Preprint Article Version 1 This version not peer reviewed

“Festive Customs” and “Everyday Beauty”. The Agenda and Self-Conception of the Nordic
Life Reform Movement

Version 1 : Received: 27 November 2017 / Approved: 28 November 2017 / Online: 28 November 2017 (05:29:23 CET)

A peer-reviewed article of this Preprint also exists.

Seelow, A.M. “Festive Customs” and “Everyday Beauty”. The Agenda and Self-Conception of the Nordic Life Reform Movement. Arts 2018, 7, 2. Seelow, A.M. “Festive Customs” and “Everyday Beauty”. The Agenda and Self-Conception of the Nordic Life Reform Movement. Arts 2018, 7, 2.

Journal reference: Arts 2018, 7, 2
DOI: 10.3390/arts7010002

Abstract

In the second half of the 19th century a wave of modernisation, industrialisation and urbanisation swept the Nordic countries, catapulting what had until then been lagging and primarily rural countries into modernity. These major upheavals, however, also plunged the Nordic countries into a profound social and cultural crisis resulting from their consciousness of their own backwardness vis-a-vis the countries on the European continent, as well as the recognition that a nostalgic nationalism recalling a mythical past had become obsolete in the industrial age. In response to this crisis, a life reform movement emerged that was based on Arts and Crafts movements as well as various artistic and literary reform movements and—equally absorbing rural traditions and progressive social ideas—tried to establish a new national everyday culture. In this article, the two key terms coined by Ellen Key, “Festive Customs” (‘festvanor’) and “Everyday Beauty” (‘vardagsskönhet’)—the programmatic core of the Nordic life reform movement—are analysed and illustrated in various typical manifestations. It also examines to what extent the Nordic life reform movement with these two key concepts as its core agenda found expression in arts and crafts, in painting as well as in the architecture of the late nineteenth and early twentieth century and contributed to the progress of social and cultural renewal.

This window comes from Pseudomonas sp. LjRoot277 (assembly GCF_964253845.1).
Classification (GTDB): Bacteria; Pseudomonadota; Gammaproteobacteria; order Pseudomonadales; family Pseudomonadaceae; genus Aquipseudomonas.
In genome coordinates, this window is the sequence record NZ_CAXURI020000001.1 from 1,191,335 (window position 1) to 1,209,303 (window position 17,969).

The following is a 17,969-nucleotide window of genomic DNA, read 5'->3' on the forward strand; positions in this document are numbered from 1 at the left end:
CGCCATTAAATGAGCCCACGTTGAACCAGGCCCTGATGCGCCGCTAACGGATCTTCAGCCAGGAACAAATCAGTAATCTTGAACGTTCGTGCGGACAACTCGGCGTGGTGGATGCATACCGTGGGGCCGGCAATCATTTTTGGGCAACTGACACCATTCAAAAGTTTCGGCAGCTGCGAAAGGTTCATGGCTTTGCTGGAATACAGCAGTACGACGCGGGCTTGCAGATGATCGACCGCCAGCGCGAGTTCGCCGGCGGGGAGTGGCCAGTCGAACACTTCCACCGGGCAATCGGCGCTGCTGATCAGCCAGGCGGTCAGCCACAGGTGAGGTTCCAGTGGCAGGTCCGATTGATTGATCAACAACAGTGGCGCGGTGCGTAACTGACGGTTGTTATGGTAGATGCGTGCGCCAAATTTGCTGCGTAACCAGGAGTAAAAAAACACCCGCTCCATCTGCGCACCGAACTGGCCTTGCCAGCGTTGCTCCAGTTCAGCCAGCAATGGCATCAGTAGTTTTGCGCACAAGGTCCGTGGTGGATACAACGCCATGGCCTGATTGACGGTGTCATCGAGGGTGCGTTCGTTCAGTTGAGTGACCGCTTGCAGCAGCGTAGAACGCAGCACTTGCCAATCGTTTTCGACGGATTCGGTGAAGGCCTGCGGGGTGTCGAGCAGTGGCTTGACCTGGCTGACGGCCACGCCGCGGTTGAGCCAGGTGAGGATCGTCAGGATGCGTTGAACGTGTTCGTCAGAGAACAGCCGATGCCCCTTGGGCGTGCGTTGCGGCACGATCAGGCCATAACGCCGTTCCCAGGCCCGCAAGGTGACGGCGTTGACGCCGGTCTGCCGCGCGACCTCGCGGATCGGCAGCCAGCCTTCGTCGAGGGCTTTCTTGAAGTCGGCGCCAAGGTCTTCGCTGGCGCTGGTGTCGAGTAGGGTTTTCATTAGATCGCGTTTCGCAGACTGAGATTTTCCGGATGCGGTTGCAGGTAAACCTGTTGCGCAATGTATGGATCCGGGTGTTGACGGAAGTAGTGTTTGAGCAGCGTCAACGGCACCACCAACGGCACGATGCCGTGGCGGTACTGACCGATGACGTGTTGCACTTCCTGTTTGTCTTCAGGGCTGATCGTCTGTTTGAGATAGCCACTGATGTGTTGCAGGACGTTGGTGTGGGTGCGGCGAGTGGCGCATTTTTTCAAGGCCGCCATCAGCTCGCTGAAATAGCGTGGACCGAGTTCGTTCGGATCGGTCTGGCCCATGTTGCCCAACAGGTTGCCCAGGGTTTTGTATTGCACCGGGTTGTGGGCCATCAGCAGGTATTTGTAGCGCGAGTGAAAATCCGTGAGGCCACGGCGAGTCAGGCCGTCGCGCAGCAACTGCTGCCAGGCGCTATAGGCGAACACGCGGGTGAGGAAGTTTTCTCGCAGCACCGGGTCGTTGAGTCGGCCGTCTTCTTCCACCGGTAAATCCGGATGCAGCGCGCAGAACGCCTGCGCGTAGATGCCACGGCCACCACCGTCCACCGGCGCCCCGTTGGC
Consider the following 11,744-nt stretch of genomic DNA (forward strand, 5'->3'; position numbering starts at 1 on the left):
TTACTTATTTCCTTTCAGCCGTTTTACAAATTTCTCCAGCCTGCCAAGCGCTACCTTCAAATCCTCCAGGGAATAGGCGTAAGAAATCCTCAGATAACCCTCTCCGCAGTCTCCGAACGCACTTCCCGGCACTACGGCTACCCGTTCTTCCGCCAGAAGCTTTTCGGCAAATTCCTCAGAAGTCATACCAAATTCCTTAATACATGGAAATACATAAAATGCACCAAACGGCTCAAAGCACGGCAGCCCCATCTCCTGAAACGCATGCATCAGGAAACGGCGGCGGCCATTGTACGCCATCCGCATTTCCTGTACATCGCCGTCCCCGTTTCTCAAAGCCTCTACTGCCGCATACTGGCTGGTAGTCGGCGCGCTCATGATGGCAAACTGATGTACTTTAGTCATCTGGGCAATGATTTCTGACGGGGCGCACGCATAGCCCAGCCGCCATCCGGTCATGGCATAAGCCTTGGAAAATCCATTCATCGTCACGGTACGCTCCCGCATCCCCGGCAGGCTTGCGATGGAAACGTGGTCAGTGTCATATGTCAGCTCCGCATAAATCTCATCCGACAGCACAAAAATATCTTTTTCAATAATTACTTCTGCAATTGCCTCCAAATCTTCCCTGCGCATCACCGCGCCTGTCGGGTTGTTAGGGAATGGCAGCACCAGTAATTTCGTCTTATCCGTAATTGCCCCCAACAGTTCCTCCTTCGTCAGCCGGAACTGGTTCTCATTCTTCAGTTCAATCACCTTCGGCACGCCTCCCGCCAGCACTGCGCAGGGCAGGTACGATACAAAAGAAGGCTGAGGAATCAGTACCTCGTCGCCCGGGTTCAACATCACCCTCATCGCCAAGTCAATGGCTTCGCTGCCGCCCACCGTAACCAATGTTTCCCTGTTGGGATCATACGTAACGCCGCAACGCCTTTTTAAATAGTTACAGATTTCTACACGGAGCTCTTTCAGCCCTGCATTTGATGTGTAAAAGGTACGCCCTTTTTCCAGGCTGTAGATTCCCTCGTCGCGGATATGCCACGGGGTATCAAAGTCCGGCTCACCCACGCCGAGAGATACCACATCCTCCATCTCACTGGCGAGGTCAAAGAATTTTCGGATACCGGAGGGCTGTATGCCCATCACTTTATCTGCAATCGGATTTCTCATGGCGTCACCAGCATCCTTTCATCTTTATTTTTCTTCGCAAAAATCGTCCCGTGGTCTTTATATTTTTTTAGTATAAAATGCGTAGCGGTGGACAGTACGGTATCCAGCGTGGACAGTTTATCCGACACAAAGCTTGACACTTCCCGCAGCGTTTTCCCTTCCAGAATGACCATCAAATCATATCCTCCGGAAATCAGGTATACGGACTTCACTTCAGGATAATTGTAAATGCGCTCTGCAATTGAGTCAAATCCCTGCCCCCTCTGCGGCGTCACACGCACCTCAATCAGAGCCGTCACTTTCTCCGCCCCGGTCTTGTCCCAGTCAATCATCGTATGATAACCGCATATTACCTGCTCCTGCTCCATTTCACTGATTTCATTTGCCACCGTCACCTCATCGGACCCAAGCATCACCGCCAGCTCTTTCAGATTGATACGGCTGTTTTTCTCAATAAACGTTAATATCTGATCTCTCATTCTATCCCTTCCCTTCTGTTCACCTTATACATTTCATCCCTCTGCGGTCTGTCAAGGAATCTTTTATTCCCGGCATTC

Subject Areas

art history; Nordic countries; life reform movement; Ellen Key; 19th Century; 20th Century

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